Biotechnologically Produced Secondary Plant Metabolites for Cancer Treatment and Prevention

Author(s): Liudmila Korkina, Vladimir Kostyuk.

Journal Name: Current Pharmaceutical Biotechnology

Volume 13 , Issue 1 , 2012

Submit Manuscript
Submit Proposal

Abstract:

Secondary metabolites of higher plants exert numerous effects on tumorigenesis, on tumor cells in vitro, tumors in experimental animals in vivo, interact with anti-cancer drugs, thus affecting positively or negatively their efficacy, and protect normal tissues of the host organism against adverse effects of anti-cancer therapies. The industrial development of pharmaceutical and nutraceutical products based on secondary plant metabolites is limited due to the following: (i) limited availability of their natural sources, (ii) concern about rare extinguishing plants, (iii) unavoidable contamination of plant extracts with environmental pollutants, (iv) seasonal variations in plant harvesting, (v) poor standardization of the final product due to variable conditions for plant growth, and (vi) difficulties of secondary metabolite extraction from the parts of grown plant. There is now steadily growing interest in the biotechnological approach to produce secondary metabolites using plant cell or plant tissue cultures. In the present review, biosynthesis of secondary metabolites and their role(s) in plant physiology will be briefly discussed; the biotechnological approach to active substances production in the plant cell and plant tissue cultures will be described; examples and mechanisms of cancer preventive and anti-cancer action of some biotechnologically produced plant metabolites will be provided; and future perspectives for biotechnologically produced plant-derived substances in the combined protocols for cancer treatment will be suggested.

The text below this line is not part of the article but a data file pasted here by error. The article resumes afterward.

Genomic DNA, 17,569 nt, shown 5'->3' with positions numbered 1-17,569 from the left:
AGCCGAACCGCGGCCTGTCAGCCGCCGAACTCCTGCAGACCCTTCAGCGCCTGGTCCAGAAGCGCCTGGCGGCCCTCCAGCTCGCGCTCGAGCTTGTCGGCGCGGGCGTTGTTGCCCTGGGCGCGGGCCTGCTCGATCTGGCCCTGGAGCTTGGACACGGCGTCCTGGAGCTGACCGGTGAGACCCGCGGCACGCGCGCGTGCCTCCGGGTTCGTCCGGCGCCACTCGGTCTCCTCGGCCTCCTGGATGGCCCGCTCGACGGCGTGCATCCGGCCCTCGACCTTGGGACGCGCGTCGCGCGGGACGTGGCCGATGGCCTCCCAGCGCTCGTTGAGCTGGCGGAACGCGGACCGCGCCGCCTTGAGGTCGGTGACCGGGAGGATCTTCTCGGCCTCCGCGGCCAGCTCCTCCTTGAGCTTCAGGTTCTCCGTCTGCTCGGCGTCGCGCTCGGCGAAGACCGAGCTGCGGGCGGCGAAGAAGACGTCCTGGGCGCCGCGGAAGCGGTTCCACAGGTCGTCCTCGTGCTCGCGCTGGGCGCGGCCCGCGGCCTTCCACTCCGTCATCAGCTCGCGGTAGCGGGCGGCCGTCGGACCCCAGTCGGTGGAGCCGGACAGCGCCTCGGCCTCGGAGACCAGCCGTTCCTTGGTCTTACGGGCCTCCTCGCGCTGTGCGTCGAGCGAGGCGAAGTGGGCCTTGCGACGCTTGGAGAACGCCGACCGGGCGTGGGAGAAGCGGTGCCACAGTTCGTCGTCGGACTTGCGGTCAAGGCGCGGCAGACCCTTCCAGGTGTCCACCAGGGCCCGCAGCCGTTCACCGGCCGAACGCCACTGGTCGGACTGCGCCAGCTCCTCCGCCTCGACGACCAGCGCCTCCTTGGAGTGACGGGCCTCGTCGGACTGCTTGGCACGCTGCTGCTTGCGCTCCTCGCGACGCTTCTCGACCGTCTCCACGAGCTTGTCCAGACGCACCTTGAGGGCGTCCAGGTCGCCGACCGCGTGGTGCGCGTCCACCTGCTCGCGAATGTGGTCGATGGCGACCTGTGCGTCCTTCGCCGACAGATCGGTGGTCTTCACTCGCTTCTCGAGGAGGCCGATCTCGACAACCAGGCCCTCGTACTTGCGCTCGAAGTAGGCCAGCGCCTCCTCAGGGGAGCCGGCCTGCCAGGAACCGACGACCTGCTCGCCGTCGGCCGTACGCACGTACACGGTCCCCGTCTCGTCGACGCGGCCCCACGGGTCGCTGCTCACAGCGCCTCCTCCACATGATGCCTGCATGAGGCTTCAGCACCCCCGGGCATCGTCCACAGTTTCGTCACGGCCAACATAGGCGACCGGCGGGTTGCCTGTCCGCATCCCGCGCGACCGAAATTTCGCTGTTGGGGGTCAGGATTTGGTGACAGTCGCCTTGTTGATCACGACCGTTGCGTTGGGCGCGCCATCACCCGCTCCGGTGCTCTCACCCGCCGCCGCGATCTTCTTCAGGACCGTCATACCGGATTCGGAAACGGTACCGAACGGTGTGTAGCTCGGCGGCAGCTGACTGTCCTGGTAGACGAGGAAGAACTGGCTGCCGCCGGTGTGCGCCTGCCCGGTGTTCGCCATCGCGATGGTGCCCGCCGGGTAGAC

Keywords: Alkaloids, anti-cancer effects, cancer, chemoprevention, elicitation, plant cell/tissue cultures, polyphenols, terpenoids, tumorigenesis, anti-cancer drugs, biotechnological approach to produce secondary metabolites

Rights & PermissionsPrintExport Cite as


Article Details

VOLUME: 13
ISSUE: 1
Year: 2012
Page: [265 - 275]
Pages: 11
DOI: 10.2174/138920112798868692

Article Metrics

PDF: 32